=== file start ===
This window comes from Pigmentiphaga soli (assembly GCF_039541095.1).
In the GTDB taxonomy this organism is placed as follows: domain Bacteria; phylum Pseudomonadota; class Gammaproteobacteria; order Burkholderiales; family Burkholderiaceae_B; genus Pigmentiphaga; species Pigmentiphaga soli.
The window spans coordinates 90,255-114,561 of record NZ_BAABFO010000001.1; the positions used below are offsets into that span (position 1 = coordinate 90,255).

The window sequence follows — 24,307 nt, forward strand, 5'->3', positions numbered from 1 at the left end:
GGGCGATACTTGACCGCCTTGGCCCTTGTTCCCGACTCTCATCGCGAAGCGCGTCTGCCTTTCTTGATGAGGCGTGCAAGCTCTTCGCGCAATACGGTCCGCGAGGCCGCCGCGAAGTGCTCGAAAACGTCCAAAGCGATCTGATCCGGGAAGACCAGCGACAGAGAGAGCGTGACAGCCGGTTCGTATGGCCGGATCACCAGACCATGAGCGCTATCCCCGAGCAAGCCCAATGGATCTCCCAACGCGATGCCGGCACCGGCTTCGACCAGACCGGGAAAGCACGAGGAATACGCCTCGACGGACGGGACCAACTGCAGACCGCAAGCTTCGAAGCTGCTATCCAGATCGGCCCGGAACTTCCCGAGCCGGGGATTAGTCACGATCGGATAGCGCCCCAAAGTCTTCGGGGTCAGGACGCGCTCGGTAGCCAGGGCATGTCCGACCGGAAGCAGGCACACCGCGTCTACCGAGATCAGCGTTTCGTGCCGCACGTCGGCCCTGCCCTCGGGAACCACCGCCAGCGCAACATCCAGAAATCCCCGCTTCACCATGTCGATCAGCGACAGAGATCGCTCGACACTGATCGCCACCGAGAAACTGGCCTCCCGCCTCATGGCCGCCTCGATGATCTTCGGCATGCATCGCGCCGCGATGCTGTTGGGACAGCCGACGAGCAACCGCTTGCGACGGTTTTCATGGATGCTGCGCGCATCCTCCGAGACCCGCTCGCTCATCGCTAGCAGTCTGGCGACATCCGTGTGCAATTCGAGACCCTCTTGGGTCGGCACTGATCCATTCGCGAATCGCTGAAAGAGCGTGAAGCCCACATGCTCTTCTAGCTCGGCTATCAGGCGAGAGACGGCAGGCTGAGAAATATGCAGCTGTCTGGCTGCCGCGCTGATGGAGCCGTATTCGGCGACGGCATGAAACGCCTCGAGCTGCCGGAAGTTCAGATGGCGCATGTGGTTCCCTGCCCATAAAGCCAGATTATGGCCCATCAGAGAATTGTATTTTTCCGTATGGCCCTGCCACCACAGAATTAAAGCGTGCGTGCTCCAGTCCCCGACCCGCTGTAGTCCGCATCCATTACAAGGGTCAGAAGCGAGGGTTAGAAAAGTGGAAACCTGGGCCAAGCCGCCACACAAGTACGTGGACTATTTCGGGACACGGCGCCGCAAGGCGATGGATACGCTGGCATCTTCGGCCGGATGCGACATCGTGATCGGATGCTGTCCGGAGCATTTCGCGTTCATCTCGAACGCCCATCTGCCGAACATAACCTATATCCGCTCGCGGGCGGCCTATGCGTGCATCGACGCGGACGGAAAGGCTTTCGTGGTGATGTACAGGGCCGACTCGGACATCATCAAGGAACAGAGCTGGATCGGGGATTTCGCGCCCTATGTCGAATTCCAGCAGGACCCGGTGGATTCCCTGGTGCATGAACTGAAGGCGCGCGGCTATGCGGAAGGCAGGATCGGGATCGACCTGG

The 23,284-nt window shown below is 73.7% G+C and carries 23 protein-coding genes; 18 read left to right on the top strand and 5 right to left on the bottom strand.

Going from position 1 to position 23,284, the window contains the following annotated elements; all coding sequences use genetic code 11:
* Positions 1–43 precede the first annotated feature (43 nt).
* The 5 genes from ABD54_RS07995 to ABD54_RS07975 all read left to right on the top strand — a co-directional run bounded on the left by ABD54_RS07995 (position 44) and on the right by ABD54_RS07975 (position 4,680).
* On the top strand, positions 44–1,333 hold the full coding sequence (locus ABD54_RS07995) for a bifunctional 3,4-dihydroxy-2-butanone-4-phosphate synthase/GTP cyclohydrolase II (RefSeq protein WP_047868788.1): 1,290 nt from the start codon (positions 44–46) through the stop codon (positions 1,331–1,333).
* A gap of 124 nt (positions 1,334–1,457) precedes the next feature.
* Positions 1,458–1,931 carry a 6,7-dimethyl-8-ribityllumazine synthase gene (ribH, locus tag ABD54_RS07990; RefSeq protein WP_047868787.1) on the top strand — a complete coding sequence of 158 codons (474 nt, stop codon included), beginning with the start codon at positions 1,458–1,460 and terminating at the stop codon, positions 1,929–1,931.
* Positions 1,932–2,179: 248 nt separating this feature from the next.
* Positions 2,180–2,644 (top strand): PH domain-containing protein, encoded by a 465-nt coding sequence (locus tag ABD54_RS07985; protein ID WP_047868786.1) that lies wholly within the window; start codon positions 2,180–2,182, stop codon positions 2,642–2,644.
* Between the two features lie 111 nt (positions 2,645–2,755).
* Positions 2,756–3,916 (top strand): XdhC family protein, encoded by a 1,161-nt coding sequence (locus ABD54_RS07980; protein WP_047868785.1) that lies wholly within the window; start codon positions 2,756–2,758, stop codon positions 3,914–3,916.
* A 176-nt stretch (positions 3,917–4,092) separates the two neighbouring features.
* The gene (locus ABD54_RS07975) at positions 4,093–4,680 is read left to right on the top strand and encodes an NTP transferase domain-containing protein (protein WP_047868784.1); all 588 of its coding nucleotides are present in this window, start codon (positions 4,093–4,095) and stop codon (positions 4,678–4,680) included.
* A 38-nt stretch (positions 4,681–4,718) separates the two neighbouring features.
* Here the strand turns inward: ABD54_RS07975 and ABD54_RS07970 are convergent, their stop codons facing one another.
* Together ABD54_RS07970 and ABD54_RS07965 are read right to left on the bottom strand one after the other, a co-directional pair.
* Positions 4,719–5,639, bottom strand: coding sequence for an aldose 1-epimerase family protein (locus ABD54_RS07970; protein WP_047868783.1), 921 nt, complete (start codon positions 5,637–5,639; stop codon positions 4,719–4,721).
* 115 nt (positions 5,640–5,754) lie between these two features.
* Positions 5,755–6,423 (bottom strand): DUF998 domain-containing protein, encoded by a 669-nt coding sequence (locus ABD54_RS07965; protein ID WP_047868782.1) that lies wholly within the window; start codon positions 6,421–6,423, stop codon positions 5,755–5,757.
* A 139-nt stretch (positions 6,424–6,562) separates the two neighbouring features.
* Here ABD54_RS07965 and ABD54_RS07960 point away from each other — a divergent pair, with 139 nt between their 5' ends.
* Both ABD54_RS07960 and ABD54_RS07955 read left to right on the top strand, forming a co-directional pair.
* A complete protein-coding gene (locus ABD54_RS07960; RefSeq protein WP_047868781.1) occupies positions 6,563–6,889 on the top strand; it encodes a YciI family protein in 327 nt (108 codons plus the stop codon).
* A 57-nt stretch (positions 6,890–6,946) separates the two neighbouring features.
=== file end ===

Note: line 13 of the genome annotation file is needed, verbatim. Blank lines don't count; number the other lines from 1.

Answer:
* Positions 1,932–2,179: 248 nt separating this feature from the next.